A single newspaper report about German energy policy managed to cause a stir – but only in Germany. Was it a case of media hype – or did the EU backpedal after an unexpectedly strong reaction from Germany? German daily paper, the Sueddeutsche Zeitung on Friday reported that the European Commission was working on plans that would mean a turning point in its energy policy. According to the paper, the Commission was planning to allow state subsidies for the construction and operation of nuclear power plants. There was no official Commission paper, but the newspaper insisted it had a copy and the Commission would present its plans after the political summer break.
Deutsche Welle 20th July 2013 read more »
In advance of official publication, Germany’s government has rebuffed draft plans by the European Commission to allow European Union member states to directly subsidise nuclear power. Several European governments, such as Britain and France, plan to build new nuclear power stations. However many prospective developers are shying away from investing in the expensive and financially uncertain technology without the safeguard of government support. The European Commission, reputedly under pressure from Britain and France, has prepared a draft paper titled “Paper of the Commission Services containing draft guidelines on environmental and energy aid for 2O14-2O20”, which proposes to allow governments to provide direct state aid for nuclear power. The paper is not scheduled to come before legislators until later in the summer, and is still a ‘work in progress’ but a draft has been leaked to the Greens-European Free Alliance bloc in the European parliament, which strongly opposes its pro-nuclear measures. The paper says that aid may be compatible with EU rules and that “these guidelines apply to state aid for environmental protection, including CO2 capture, transport and storage (CCS), energy infrastructure, capacity mechanisms and nuclear energy”. But Germany’s chancellor Angela Merkel has said in response that she is opposed to nuclear subsidies.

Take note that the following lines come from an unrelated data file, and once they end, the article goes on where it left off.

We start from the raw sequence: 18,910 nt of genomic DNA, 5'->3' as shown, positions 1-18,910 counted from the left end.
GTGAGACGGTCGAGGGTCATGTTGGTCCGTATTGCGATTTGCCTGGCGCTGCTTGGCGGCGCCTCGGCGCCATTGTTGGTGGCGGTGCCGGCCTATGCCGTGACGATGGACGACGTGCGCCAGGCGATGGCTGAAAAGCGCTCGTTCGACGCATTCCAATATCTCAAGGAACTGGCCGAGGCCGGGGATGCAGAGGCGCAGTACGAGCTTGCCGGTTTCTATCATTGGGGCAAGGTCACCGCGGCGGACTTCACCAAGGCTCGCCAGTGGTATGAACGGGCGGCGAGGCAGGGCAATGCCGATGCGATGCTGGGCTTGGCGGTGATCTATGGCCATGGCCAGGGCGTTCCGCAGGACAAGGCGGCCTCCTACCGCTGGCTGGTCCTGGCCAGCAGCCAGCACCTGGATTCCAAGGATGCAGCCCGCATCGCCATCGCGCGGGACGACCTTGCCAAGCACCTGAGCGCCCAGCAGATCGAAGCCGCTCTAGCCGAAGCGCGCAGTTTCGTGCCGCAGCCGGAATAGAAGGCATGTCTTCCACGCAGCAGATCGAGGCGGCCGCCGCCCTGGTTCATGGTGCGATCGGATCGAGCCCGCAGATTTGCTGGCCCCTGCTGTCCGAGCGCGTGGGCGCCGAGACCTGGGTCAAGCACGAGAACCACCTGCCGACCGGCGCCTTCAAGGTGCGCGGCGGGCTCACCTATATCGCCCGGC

Modern Power Systems 20th July 2013 read more »
The Government’s Electricity Market Reform, a central pillar of the Energy Bill currently progressing through Parliament designed to encourage new, much-needed sources of low-carbon power generation to be built, is gathering pace. But, despite a slew of recent announcements providing some further detail on how the reforms will work, investment in renewables is slowing down dramatically, as this recent graph from Bloomberg, showing clean energy investment decisions (in US$bn), clearly demonstrates.
SSE 19th July 2013 read more »
A comprehensive survey published by the UK Energy Research Centre (UKERC) of attitudes of the British public has found low support for nuclear power as a solution to the UK’s problems compared to energy efficiency and renewable energy. Indeed, when ranked as a solution to the problems of energy security, climate change and affordability, nuclear power was perceived as being less preferable than reducing the heating temperature inside the home.
Dave Tok’es Blog 20th June 2013 read more »
The German Institute for Economic Research (DIW) this week strongly criticised the cost estimates in the European Commission’s Energy Roadmap and 2030 Green Paper. According to DIW, the Commission systematically overestimates the financial requirements of renewables and underestimates the requirements of nuclear and carbon capture and storage. They conclude that, “In contrast to renewable energies, neither nuclear energy nor carbon capture, transport, and storage are cost efficient enough to play a central role in the future European electricity mix. It is therefore vital for Europe to continue to focus on the further development of renewable energies in future. This requires the setting of ambitious renewables targets for 2030 as well as clear emissions reduction and energy efficiency targets.”